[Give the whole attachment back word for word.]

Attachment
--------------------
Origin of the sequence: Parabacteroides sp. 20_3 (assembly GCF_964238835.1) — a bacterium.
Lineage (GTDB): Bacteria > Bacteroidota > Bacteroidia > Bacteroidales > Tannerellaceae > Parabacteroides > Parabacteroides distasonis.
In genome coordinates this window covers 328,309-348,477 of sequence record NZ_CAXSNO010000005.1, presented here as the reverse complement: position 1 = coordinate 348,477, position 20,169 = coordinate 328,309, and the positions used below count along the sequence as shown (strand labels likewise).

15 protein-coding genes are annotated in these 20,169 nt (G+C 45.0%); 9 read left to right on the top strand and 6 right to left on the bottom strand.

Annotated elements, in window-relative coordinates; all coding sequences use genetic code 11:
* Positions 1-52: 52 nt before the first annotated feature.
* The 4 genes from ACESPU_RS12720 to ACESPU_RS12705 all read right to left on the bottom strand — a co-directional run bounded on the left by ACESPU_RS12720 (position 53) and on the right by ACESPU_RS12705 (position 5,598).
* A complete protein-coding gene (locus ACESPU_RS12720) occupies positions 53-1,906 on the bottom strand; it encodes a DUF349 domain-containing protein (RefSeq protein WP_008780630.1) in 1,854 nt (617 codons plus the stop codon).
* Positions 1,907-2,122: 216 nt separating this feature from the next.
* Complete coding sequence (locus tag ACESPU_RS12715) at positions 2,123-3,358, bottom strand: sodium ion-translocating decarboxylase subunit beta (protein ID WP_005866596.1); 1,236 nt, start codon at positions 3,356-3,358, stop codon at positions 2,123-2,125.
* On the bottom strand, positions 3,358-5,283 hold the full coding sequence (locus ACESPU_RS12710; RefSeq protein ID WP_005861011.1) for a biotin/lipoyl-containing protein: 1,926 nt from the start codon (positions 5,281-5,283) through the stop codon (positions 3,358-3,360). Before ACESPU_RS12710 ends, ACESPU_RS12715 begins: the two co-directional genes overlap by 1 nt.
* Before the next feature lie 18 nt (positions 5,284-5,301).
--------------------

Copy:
Origin of the sequence: Parabacteroides sp. 20_3 (assembly GCF_964238835.1) — a bacterium.
Lineage (GTDB): Bacteria > Bacteroidota > Bacteroidia > Bacteroidales > Tannerellaceae > Parabacteroides > Parabacteroides distasonis.
In genome coordinates this window covers 328,309-348,477 of sequence record NZ_CAXSNO010000005.1, presented here as the reverse complement: position 1 = coordinate 348,477, position 20,169 = coordinate 328,309, and the positions used below count along the sequence as shown (strand labels likewise).

15 protein-coding genes are annotated in these 20,169 nt (G+C 45.0%); 9 read left to right on the top strand and 6 right to left on the bottom strand.

Annotated elements, in window-relative coordinates; all coding sequences use genetic code 11:
* Positions 1-52: 52 nt before the first annotated feature.
* The 4 genes from ACESPU_RS12720 to ACESPU_RS12705 all read right to left on the bottom strand — a co-directional run bounded on the left by ACESPU_RS12720 (position 53) and on the right by ACESPU_RS12705 (position 5,598).
* A complete protein-coding gene (locus ACESPU_RS12720) occupies positions 53-1,906 on the bottom strand; it encodes a DUF349 domain-containing protein (RefSeq protein WP_008780630.1) in 1,854 nt (617 codons plus the stop codon).
* Positions 1,907-2,122: 216 nt separating this feature from the next.
* Complete coding sequence (locus tag ACESPU_RS12715) at positions 2,123-3,358, bottom strand: sodium ion-translocating decarboxylase subunit beta (protein ID WP_005866596.1); 1,236 nt, start codon at positions 3,356-3,358, stop codon at positions 2,123-2,125.
* On the bottom strand, positions 3,358-5,283 hold the full coding sequence (locus ACESPU_RS12710; RefSeq protein ID WP_005861011.1) for a biotin/lipoyl-containing protein: 1,926 nt from the start codon (positions 5,281-5,283) through the stop codon (positions 3,358-3,360). Before ACESPU_RS12710 ends, ACESPU_RS12715 begins: the two co-directional genes overlap by 1 nt.
* Before the next feature lie 18 nt (positions 5,284-5,301).